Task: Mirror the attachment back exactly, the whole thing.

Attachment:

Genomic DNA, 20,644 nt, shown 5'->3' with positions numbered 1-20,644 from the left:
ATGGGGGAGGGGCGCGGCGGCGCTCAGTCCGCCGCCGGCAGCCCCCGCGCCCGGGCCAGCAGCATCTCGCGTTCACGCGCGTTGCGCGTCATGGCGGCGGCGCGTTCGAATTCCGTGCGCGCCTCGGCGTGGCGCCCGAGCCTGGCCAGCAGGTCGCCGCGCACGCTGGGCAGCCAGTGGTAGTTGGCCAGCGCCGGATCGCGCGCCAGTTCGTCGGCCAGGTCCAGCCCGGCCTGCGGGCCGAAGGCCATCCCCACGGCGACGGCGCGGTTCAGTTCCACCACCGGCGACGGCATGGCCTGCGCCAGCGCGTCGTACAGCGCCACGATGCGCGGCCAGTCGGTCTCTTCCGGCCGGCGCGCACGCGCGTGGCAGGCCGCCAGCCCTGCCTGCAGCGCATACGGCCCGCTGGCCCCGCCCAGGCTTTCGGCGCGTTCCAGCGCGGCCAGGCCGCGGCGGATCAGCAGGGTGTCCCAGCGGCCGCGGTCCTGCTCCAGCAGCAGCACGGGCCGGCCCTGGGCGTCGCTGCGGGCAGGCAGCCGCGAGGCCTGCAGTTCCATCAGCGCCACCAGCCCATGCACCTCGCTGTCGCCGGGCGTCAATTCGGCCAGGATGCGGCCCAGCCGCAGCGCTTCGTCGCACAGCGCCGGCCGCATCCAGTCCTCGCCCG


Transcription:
Genomic DNA, 20,644 nt, shown 5'->3' with positions numbered 1-20,644 from the left:
ATGGGGGAGGGGCGCGGCGGCGCTCAGTCCGCCGCCGGCAGCCCCCGCGCCCGGGCCAGCAGCATCTCGCGTTCACGCGCGTTGCGCGTCATGGCGGCGGCGCGTTCGAATTCCGTGCGCGCCTCGGCGTGGCGCCCGAGCCTGGCCAGCAGGTCGCCGCGCACGCTGGGCAGCCAGTGGTAGTTGGCCAGCGCCGGATCGCGCGCCAGTTCGTCGGCCAGGTCCAGCCCGGCCTGCGGGCCGAAGGCCATCCCCACGGCGACGGCGCGGTTCAGTTCCACCACCGGCGACGGCATGGCCTGCGCCAGCGCGTCGTACAGCGCCACGATGCGCGGCCAGTCGGTCTCTTCCGGCCGGCGCGCACGCGCGTGGCAGGCCGCCAGCCCTGCCTGCAGCGCATACGGCCCGCTGGCCCCGCCCAGGCTTTCGGCGCGTTCCAGCGCGGCCAGGCCGCGGCGGATCAGCAGGGTGTCCCAGCGGCCGCGGTCCTGCTCCAGCAGCAGCACGGGCCGGCCCTGGGCGTCGCTGCGGGCAGGCAGCCGCGAGGCCTGCAGTTCCATCAGCGCCACCAGCCCATGCACCTCGCTGTCGCCGGGCGTCAATTCGGCCAGGATGCGGCCCAGCCGCAGCGCTTCGTCGCACAGCGCCGGCCGCATCCAGTCCTCGCCCG